What follows below is the complete list of 52 films in chronological order (with its Sight & Sound ranking, if applicable). Titles in bold are those which have been discussed and include links to their videos.

To ensure greater variety, each director is restricted to a single film. Eagle-eyed readers will notice that I broke this rule once.

To be clear, my knowledge of cinema is hardly encyclopedic. And so this is not a list of the “best” films, merely those I like best. Ask me again in a few years, and this list could be rather different.

1927 Sunrise, FW Murnau (Sight & Sound #5)
1931 M, Fritz Lang (Sight & Sound #56)
1937 Make Way For Tomorrow, Leo McCarey
1941 Sullivan’s Travels, Preston Sturges
1943 The Life and Death of Colonel Blimp, Michael Powell (Sight & Sound #93)
1944 Double Indemnity, Billy Wilder
1945 Dead of Night, Cavalcanti, Crichton, Dearden, Hamer
1949 Kind Hearts and Coronets, Robert Hamer (Sight & Sound #=171)
1949 Twelve O’Clock High, Henry King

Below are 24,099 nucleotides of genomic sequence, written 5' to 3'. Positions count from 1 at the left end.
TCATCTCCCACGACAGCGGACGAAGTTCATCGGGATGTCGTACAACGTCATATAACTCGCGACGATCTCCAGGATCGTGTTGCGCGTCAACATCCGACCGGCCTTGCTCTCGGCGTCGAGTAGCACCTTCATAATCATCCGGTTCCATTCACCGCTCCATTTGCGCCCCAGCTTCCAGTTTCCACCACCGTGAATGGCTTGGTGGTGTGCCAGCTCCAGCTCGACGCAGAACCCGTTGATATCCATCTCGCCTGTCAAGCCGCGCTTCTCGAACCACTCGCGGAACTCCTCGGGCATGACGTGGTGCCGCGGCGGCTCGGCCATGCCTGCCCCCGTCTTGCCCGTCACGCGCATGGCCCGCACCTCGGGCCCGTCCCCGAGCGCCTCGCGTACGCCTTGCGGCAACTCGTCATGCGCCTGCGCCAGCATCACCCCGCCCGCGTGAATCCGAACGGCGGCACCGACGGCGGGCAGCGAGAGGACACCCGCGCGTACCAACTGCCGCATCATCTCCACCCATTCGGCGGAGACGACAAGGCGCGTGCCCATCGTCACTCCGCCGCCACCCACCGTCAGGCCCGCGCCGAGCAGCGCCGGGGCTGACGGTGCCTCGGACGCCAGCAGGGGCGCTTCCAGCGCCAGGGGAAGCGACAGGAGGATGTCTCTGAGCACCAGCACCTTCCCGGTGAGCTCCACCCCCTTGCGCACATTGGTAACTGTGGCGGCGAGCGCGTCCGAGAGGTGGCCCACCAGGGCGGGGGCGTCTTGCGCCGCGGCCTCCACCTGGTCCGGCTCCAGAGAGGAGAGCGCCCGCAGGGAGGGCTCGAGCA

1952 Ikiru, Akira Kurosawa (Sight & Sound #127)
1955 The Night of the Hunter, Charles Laughton (Sight & Sound #63)
1955 Ordet, Carl Theodor Dreyer (Sight & Sound #24)
1956 Bob le flambeur, Jean-Pierre Melville
1956 The Searchers, John Ford (Sight & Sound #7)
1957 Sweet Smell of Success, Alexander Mackendrick (Sight & Sound #=171)
1958 Vertigo, Alfred Hitchcock (Sight & Sound #1)
1960 The Virgin Spring, Ingmar Bergman
1966 Au hasard Balthazar, Robert Bresson (Sight & Sound #16)
1966 The Battle of Algiers, Gillo Pontecorvo
1966 Blowup, Michelangelo Antonioni (Sight & Sound #144)
1966 Seconds, John Frankenheimer
1970 Deep End, Jerzy Skolimowski
1971 A Clockwork Orange, Stanley Kubrick (Sight & Sound #=235)
1971 Dirty Harry, Don Siegel
1971 Straw Dogs, Sam Peckinpah
1973 The Day of the Jackal, Fred Zinnemann
1973 The Taking of Pelham One Two Three, Joseph Sargent
1975 Barry Lyndon, Stanley Kubrick (Sight & Sound #59)
1978 Pagliacci, Franco Zeffirelli
1979 Nosferatu: Phantom der Nacht, Werner Herzog
1981 The Aviator’s Wife, Éric Rohmer
1981 Excalibur, John Boorman
1983 Star 80, Bob Fosse
1984 Repo Man, Alex Cox
1985 After Hours, Martin Scorsese
1985 Mishima: A Life in Four Chapters, Paul Schrader
1986 Jean de Florette/Manon des Sources, Claude Berri
1987 RoboCop, Paul Verhoeven
1987 Withnail and I, Bruce Robinson
1988 Midnight Run, Martin Brest
1989 The ’Burbs, Joe Dante
1993 Tombstone, George Cosmatos
1994 Barcelona, Whit Stillman
1994 Red, Krzysztof Kieślowski (Sight & Sound #=235)
1999 Election, Alexander Payne
2000 Almost Famous, Cameron Crowe
2000 State and Main, David Mamet
2006 The Science of Sleep, Michel Gondry
2010 Let Me In, Matt Reeves
2010 Senna, Asif Kapadia
2010 The Trip, Michael Winterbottom
2010 True Grit, Coen Brothers